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Sirach 24:1-4, 8-12; Ephesians 1:3-6, 15-18; John 1:1-18

"Just to be is a blessing; just to live is holy."  

These words of Abraham Heschel may seem to some an exaggeration. Yet today's readings echo this truth and present a crucial perspective for entering this new year. 

John's Gospel states most simply and starkly: "All things came to be through him and without him nothing came to be."

Paul applies this truth to human dignity : "God chose us in him before the foundation of the world to be holy and without blemish before him."

The ancient Christian Nicene creed (325) affirms the identical  truth: "We believe in God the Father almighty, creator of heaven and earth."

St. Ignatius of Loyola introduces his month-long reflection on Christian life simply: "Human beings are created to praise, reverence and serve God our Lord and by means of this to save their souls. The other things on the face of the earth are created for the  human beings to help them in the pursuit of the end for which they were created."

But it must be acknowledged that these basic Christian beliefs contrast starkly with the secular view of reality common in our culture. The secular mindset — though it may acknowledge the existence of God — sees God and religion as peripheral to human existence and ignores the religious perspective in daily living.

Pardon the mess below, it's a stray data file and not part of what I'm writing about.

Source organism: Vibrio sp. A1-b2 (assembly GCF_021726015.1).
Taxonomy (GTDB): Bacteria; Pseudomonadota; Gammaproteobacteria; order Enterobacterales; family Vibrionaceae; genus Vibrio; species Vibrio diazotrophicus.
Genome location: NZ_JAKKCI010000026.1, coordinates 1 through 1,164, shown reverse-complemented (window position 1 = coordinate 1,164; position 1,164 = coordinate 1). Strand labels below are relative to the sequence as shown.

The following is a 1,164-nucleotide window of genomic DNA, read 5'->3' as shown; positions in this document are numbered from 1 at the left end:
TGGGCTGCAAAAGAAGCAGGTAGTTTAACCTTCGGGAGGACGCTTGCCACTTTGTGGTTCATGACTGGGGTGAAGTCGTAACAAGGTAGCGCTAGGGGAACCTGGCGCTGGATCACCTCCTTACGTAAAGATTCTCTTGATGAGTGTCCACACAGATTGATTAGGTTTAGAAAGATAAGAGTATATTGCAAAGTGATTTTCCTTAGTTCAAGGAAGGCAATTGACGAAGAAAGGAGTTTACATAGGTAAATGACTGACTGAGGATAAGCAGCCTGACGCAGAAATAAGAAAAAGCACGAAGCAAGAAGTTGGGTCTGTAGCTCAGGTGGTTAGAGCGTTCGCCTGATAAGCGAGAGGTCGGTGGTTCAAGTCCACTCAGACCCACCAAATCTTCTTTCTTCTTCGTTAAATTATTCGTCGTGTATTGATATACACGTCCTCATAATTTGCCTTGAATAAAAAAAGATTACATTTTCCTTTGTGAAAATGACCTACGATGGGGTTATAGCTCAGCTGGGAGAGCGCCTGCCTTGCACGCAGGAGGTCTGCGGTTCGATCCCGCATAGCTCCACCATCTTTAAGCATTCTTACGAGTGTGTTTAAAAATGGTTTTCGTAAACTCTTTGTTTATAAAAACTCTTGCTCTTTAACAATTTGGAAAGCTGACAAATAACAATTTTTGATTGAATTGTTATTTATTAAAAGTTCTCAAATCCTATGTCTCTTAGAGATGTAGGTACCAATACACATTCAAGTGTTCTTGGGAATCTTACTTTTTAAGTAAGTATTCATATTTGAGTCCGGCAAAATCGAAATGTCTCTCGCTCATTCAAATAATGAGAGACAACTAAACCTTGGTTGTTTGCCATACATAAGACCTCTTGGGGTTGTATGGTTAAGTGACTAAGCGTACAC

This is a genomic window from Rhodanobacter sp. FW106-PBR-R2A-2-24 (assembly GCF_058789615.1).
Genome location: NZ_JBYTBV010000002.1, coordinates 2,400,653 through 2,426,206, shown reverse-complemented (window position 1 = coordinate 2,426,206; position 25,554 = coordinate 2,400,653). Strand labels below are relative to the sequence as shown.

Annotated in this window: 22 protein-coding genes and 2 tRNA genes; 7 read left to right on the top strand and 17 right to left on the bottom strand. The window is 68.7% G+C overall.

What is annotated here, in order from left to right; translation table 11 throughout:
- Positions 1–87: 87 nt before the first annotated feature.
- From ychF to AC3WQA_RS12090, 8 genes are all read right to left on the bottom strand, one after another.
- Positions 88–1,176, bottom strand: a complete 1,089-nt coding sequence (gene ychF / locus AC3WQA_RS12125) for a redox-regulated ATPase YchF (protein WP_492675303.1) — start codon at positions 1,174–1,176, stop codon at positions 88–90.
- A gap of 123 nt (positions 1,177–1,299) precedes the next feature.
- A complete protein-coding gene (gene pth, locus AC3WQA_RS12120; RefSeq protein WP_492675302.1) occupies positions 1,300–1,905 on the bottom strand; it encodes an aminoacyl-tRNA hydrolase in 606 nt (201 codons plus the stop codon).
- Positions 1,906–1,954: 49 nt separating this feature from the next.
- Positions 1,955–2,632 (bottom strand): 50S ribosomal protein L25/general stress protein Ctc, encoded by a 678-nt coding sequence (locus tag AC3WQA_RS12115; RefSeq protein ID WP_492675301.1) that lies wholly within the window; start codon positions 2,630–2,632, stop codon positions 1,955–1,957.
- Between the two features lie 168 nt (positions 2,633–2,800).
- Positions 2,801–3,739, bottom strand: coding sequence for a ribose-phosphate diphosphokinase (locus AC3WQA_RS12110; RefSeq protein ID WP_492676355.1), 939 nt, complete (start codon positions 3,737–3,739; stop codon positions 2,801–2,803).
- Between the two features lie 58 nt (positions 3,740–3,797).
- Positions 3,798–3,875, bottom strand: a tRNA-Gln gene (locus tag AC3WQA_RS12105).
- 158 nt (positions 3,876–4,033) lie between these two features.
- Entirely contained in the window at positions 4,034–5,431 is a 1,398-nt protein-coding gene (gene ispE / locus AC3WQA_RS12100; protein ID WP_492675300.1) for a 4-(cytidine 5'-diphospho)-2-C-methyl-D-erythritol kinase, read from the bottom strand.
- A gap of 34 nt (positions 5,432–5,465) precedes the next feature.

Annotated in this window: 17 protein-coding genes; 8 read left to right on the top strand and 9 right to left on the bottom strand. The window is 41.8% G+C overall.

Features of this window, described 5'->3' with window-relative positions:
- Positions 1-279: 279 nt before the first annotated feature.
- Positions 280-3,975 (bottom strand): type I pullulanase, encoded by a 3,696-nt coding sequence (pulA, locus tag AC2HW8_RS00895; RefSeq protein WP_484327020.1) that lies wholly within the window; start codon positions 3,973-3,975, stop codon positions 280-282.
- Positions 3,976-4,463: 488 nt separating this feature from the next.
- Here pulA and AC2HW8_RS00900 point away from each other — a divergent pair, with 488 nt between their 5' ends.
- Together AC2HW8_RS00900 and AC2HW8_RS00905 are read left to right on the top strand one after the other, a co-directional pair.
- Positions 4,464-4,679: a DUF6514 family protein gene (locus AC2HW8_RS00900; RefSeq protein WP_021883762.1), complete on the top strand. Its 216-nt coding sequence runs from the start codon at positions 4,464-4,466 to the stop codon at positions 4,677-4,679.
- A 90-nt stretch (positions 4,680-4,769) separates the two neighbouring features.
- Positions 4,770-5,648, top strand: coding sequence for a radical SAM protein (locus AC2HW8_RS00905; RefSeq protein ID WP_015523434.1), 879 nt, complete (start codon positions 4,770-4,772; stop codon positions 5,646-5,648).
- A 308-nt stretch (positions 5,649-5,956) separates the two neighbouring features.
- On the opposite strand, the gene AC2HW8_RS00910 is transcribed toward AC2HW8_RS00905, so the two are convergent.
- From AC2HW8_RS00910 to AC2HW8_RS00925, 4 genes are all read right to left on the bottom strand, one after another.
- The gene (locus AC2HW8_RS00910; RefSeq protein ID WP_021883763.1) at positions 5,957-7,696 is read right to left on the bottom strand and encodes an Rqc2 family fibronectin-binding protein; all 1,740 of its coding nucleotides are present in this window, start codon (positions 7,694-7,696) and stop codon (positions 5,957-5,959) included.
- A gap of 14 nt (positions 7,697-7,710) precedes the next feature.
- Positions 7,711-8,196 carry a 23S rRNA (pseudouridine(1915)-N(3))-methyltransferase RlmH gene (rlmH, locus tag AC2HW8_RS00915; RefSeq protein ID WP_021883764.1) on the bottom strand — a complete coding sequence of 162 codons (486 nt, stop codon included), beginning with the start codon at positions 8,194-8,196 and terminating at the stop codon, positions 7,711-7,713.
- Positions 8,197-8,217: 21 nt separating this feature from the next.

Do our New Year's resolutions include the desire to live more fully our religious convictions in 2014?

Remember:  "Just to be is a blessing; just to live is holy."  


By Dick Hauser

Pope Francis Twitter Feed

* Our Way of Life *


"Our diverse talents and abilities, our differences in culture, nationality and age are assets for the richness of the community. Although we may be engaged in a variety of ministries, we all share the common call to apostolic discipleship in a community of the Catholic Apostolate of St. Vincent Pallotti."(OWL, 91)



"Christ, the Apostle of the Eternal Father, and his mission are central to our personal and community life, giving meaning and direction to our thinking, our spirituality, our prayer, action and suffering." (OWL, 19)



"As a community of disciples we are gathered around Jesus, the Apostle of the Eternal Father. Like the first disciples, we want to be with Jesus, be sent out by him and return to him to evaluate our service in the light of his presence." (OWL, 88)



"As Pallottines, it is our special charism to foster growth in faith and love among the laity, to awaken them to awareness of their apostolic call, and to cooperate with them in furthering the apostolic mission." (OWL, 21)



"Our relationships with one another should be marked by a love that bears all, believes all and hopes for all, a love that is neither conceited nor jealous, which hurts no one, nor is embittered or resentful. It is never discouraged but remains patient and kind. It rejoices with others and shares their suffering. It is with this kind of love that we should help and support one another." (OWL, 90)